To be honest, I am not quite sure what to say. Perhaps that is not the best way to start a blog where you are trying to say something. So, this may seem like a post made up of random thoughts. I think that’s okay.
I know many people do have a lot to say when it comes to the subject of guns and gun violence. In full disclosure, I’ve never lived in a house where guns where present. I did not grow up going hunting or even shooting for sport. I’ve never personally lived around either a healthy or unhealthy gun environment. I know gun owners and non gun owners who are wonderful people and have a positive influence on my life. Among my non-clergy friends, I suspect I am in the minority when it comes to gun ownership.
I’ve never even thought about purchasing or tried to purchase a gun. I can’t speak with any sort of personal certainty on whether our current gun laws are effective or not. I do know that we have a problem when it comes to gun violence and we cannot stick our head in the sand any longer.
The pain of gun violence is real. I remember when the shootings at Columbine High School occurred, it felt like an isolated, once in a lifetime type of incident. Now, it happens all too often, to the point where are no longer shocked, but simply resigned. After our resignation sets in, the statistics from both sides of the debate begin to fly (stats we need to pay attention to). In many ways, the debate around the 2nd Amendment has become our great divider.
Do you remember the John Grisham book and movie The Runaway Jury, which came out about twenty years ago. The book centers around deaths caused by tobacco. When the movie came out, they switched the focus to death by guns, as the movie producers believed that tobacco was too controversial. My, how times change.
We have an epidemic of gun violence in our nation. There are other symptoms at work here, including racism, religious fanaticism, the glorification of violence and other things, but that doesn’t mean we should not do anything, including further work on these root causes. We have also stigmatized and cut funding for services for people struggling with mental illness. That’s another conversation we need to have as well.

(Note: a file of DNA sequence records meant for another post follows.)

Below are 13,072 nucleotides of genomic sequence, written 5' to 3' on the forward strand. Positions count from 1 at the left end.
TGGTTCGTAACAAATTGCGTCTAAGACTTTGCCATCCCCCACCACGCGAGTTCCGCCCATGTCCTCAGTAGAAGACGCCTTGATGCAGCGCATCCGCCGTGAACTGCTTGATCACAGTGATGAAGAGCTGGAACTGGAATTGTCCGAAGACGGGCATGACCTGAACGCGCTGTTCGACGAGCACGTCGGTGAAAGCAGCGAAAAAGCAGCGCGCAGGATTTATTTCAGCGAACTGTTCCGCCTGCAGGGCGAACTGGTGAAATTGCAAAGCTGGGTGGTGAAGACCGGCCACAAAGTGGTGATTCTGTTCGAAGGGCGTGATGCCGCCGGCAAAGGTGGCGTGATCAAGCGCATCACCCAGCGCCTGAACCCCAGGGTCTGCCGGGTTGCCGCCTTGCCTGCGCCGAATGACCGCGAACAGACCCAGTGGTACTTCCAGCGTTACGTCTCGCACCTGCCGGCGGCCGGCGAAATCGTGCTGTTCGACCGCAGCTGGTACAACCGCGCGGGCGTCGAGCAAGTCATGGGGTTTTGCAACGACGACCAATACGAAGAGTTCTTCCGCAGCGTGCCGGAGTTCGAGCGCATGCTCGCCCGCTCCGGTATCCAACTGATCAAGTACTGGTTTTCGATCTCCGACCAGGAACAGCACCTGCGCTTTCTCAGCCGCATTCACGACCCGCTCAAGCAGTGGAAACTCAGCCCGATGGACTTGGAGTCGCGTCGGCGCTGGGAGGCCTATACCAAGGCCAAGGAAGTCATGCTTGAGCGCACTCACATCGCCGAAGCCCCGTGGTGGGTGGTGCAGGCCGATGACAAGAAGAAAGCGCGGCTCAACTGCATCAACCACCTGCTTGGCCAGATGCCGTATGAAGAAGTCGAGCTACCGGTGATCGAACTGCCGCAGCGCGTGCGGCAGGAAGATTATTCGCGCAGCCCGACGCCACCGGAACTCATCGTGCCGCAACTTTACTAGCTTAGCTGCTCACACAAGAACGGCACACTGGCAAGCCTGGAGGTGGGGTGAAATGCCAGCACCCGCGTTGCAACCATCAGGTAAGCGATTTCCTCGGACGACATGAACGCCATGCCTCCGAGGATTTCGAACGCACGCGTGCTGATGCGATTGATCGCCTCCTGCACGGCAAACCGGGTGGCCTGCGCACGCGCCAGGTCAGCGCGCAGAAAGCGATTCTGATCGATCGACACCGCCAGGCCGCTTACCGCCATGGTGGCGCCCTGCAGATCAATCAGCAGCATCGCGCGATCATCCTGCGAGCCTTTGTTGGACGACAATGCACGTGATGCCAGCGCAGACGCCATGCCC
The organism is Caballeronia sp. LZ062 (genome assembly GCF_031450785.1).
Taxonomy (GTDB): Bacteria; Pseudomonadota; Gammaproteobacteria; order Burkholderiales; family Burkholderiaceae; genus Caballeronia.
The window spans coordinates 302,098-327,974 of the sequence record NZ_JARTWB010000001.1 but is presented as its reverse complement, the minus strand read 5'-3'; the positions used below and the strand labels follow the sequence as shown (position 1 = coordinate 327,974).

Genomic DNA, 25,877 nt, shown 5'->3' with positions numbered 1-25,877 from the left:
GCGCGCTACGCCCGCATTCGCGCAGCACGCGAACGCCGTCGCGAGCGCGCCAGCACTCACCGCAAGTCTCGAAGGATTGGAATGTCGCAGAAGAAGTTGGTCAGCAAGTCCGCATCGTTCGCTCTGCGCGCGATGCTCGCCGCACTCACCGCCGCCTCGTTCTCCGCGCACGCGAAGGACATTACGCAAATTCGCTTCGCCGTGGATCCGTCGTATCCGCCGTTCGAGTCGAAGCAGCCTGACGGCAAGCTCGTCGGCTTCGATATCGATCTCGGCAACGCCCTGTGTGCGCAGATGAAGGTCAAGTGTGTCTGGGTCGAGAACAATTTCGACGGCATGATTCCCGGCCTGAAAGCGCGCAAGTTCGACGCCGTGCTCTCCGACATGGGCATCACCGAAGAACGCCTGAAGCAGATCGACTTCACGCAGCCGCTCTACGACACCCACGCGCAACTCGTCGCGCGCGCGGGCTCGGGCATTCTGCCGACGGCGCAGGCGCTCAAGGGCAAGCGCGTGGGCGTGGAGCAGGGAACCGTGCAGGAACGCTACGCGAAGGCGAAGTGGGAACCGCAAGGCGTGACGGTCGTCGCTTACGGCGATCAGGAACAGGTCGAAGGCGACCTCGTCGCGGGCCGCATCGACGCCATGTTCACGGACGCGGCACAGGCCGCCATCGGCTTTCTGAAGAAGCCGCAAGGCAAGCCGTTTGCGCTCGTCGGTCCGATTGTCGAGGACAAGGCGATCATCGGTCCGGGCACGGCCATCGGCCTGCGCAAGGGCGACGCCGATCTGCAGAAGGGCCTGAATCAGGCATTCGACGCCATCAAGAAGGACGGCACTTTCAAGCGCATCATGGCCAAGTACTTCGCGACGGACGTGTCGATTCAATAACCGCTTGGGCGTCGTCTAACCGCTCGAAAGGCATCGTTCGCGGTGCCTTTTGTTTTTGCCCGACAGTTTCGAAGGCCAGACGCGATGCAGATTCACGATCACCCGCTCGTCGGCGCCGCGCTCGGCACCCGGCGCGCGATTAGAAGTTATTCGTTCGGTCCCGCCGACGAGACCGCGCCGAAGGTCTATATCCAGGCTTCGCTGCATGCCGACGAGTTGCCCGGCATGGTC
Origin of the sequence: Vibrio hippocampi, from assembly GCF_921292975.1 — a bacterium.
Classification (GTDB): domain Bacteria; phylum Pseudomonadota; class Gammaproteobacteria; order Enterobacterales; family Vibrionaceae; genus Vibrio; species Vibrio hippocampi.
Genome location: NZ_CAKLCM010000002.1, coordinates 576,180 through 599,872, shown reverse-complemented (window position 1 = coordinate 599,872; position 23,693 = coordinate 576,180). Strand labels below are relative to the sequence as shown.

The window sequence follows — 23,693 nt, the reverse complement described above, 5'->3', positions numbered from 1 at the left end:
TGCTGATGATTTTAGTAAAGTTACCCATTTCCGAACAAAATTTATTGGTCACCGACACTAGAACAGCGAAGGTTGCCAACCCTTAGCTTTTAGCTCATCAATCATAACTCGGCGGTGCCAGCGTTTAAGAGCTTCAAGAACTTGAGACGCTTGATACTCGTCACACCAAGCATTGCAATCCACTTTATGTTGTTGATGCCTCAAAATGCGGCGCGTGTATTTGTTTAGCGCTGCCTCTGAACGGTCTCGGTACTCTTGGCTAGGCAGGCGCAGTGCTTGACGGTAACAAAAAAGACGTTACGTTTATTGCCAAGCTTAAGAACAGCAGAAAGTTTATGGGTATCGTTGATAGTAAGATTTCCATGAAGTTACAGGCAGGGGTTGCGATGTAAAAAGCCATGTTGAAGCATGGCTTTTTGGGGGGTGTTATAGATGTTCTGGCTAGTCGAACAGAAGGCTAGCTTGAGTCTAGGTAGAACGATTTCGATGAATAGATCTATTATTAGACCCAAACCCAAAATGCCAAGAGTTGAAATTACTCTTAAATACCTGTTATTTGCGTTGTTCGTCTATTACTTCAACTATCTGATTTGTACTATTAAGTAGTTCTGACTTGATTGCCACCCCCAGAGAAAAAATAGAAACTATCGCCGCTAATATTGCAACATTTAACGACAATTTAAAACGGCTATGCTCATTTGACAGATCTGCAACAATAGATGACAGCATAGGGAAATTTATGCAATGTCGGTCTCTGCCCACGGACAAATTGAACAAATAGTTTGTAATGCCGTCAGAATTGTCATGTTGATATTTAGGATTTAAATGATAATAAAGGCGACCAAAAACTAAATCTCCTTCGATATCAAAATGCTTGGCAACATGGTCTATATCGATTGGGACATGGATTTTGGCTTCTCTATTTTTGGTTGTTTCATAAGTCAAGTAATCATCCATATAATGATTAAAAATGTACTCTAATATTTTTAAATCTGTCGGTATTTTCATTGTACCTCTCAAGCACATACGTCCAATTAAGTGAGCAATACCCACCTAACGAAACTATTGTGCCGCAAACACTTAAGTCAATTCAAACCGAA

We are willing to ban books to keep our children safe, but we can’t come together to figure out how to stem the epidemic of gun violence. We can do better. It’s time. I think both gun owners and non-gun owners can work together to rise above the rhetoric to take action that makes sense.We cannot afford more heartbreak over the loss of life due to gun violence. The life God gives us is too precious.
To me, this is not an issue of personal freedom. It’s a big picture kind of question. This is about what type of nation in which we want our children to grow up. This is about life, about proclaiming that human life is more precious than we treat it today. What if being a gun owner or a non gun owner did not divide us on this issue? That’s what it will take; people from both sides proclaiming that life is too precious to continue to lose lives to acts of mass gun violence.
I’ll close by recognizing that I’ve used We a lot in this post. That’s because this is a collective issue, an issue that we as Americans need to take ownership.. It will take people from both sides of the fence working together to stem the tide of violence in our culture. Friends, we can do better,